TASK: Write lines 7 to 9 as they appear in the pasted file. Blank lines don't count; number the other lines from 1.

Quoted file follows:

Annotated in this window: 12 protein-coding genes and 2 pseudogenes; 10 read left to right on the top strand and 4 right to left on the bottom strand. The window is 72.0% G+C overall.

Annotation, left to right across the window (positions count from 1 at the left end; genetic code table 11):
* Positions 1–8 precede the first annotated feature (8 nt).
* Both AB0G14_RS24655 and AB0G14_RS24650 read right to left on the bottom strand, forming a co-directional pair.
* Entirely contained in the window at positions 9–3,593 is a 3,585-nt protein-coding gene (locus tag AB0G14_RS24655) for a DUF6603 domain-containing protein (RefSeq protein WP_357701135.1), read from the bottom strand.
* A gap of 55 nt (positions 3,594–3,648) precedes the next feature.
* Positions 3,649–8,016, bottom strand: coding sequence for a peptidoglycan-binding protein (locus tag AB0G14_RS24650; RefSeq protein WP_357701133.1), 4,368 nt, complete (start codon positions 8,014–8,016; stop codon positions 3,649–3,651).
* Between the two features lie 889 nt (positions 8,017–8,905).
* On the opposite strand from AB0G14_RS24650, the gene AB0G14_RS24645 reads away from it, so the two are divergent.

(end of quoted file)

* Positions 3,649–8,016, bottom strand: coding sequence for a peptidoglycan-binding protein (locus tag AB0G14_RS24650; RefSeq protein WP_357701133.1), 4,368 nt, complete (start codon positions 8,014–8,016; stop codon positions 3,649–3,651).
* Between the two features lie 889 nt (positions 8,017–8,905).
* On the opposite strand from AB0G14_RS24650, the gene AB0G14_RS24645 reads away from it, so the two are divergent.